Harsh Texture

Inherent Vice

A stoned detective's ex girlfriend sends him through a web of murder and illicit land deals in 1970s LA

Vintage private eye films were always wild stretches of logic. The PI connecting suspicious characters to dastardly deeds in the most convoluted fashion permitted by a 90 minute runtime. And they’d be right! Working off little more than intuition and first impressions they were able to deduce sordid histories and motives. They could keep track of who was sleeping with whom, and even the murderers of the minor characters.

The true neo noirs starting in the late sixties threw out this tenet while showing a reverence for the other basics of the genre: the femme fatales, the money corrupting all the characters, the meathead (or bigfooted in this case) police officers waiting for the opportunity to slug the hero, the naif trapped in a dangerous world.

In Inherent Vice there’s little time for the detective, Doc (Joaqin Phoenix), to deduce anything. After a woozy visit from his ex girlfriend, Shasta, sets him on the task of saving eccentric Mikey Wolfman from the lunatic asylum, Doc finds the plot thrown at him, point by point. The next day, another man tangentially connected with Wolfman is petitioning Doc to help find a missing member of the Aryan Brotherhood.

Doc’s reaction to the tangling webs of plot is to check out. In 1970 LA the weed was certainly appreciated if not abundant. Doc may be its most enthusiastic fan, so in love with marijuana that he forgoes heroin altogether (though he wouldn’t turn down a snifter of cocaine or nitrous if available).

Inherent Vice hits all the recognizable antagonists of the post-Woodstock underground culture. There’s an appearance from Richard Nixon; narcs; empty patriotism; the ultra square TV cops. Viewed from 45 years later when mainstream attitudes toward drug use are closer to explicit acceptance, there’s an air of victory. As Hunter S. Thompson prophesied at the time, in the early 70’s everyone, the squares and the hippies, are druggies of equal appetites.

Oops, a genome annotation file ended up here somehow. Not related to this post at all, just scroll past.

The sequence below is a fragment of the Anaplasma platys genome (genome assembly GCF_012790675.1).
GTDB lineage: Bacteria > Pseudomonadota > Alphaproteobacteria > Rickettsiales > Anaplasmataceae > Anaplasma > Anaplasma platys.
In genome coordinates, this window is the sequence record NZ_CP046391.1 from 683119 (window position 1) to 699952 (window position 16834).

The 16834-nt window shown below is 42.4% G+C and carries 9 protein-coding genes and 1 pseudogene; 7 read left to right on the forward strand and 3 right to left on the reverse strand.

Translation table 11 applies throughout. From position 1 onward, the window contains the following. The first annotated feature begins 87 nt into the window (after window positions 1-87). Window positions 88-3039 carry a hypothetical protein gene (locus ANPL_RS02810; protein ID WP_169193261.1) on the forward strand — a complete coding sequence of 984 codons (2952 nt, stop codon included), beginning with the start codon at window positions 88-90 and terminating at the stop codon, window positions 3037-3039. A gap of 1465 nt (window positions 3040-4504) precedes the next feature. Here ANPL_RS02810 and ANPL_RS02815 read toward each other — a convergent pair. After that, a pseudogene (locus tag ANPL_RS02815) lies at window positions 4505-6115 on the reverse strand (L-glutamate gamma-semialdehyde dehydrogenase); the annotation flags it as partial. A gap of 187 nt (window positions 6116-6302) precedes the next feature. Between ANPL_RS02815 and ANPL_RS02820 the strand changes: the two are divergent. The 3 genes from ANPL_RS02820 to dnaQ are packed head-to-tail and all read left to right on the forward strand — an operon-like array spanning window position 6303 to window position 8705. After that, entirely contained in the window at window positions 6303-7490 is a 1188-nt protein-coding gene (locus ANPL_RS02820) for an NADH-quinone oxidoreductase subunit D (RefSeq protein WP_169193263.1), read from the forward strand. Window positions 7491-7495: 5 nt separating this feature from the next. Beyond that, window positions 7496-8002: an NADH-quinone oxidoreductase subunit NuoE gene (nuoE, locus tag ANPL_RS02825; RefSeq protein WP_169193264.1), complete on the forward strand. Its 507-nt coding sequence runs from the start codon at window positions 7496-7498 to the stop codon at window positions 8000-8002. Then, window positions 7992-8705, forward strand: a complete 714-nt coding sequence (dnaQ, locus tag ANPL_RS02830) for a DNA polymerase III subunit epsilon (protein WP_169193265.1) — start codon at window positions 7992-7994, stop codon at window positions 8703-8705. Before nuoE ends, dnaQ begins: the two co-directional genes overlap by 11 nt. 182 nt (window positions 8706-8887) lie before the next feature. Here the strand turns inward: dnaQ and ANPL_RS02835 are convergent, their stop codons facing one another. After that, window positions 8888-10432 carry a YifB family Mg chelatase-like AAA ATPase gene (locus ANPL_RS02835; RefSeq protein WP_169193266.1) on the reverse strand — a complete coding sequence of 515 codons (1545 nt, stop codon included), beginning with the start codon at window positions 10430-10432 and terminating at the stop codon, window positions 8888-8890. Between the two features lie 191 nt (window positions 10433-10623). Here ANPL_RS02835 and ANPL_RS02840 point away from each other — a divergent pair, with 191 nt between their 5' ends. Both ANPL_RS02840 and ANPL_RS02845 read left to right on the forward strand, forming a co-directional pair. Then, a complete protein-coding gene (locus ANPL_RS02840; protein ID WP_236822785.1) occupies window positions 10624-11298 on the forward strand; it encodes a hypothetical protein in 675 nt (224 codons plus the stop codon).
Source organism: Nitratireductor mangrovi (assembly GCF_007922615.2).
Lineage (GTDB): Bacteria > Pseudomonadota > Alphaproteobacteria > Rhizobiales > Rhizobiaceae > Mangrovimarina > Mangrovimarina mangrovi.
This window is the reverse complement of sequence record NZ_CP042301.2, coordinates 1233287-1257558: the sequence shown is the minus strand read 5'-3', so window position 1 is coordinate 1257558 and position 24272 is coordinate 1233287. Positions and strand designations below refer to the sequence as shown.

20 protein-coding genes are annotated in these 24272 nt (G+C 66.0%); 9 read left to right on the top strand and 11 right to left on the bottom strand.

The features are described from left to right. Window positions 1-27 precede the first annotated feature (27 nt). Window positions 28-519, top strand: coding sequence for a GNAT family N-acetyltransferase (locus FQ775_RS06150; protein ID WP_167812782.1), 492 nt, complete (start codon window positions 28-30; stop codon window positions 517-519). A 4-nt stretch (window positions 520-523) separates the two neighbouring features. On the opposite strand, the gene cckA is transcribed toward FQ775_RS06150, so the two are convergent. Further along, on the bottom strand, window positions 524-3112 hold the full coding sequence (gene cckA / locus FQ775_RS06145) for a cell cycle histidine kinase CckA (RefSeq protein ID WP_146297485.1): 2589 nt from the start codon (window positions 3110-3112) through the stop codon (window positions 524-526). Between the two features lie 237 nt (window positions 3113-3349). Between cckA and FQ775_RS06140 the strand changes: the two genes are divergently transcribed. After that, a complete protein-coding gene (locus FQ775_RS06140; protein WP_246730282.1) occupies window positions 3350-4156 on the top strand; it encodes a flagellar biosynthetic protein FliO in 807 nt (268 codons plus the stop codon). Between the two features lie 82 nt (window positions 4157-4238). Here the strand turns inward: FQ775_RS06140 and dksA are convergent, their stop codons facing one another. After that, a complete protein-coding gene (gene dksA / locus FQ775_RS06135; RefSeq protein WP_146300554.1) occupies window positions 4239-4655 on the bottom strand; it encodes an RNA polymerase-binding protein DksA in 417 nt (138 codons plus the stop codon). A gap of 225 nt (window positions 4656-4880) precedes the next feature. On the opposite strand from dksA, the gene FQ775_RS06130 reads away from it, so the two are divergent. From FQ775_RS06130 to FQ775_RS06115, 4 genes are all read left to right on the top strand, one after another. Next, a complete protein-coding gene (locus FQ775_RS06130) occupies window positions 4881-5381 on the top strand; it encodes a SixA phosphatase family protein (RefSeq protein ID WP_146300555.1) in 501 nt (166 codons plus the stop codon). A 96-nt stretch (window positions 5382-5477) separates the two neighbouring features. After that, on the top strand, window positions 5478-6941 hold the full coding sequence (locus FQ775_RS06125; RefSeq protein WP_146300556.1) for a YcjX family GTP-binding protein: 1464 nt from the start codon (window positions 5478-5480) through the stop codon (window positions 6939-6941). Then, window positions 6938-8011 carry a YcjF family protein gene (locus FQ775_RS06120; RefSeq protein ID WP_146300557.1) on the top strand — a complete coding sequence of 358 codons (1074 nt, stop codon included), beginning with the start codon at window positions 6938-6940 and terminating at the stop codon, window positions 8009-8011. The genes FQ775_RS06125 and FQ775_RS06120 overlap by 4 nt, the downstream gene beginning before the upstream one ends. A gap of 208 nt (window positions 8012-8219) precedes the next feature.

Inherent Vice revels in its early 1970s setting, using period-correct dress and attitude. The aesthetic extends to the audio, which is also period correct, pre-THX  and pre-surround sound. This is a poor decision on the production’s part. Joaquin Phoenix is entrusted with much of the dialog which he dispatches in mumbles and slurs. It gets lost in the murk, but maybe this is what Director Paul Thomas Anderson intended.  The plot of Inherent Vice is so complex, so convoluted that an acceptable strategy for enjoying the movie may be to give up trying to understand it. Although the pieces that do spill through, like Wolfman’s aggressive redevelopments that turn vast tracks of ghettos into luxury apartments, hew close enough to reality that Inherent Vice could slot into the sub genre of neo noirs that map out the history of Los Angeles. Among them Chinatown, The Two Jakes, Who Framed Roger Rabbit, and L.A. Confidential.

Yet for all this, Vice is a movie of the present moment. The long takes built around sight gags were clearly built in the age of the Youtube share and tumblr gif.

Published: Sept. 9, 2017, 3:44 p.m.
Updated: Sept. 9, 2017, 3:44 p.m.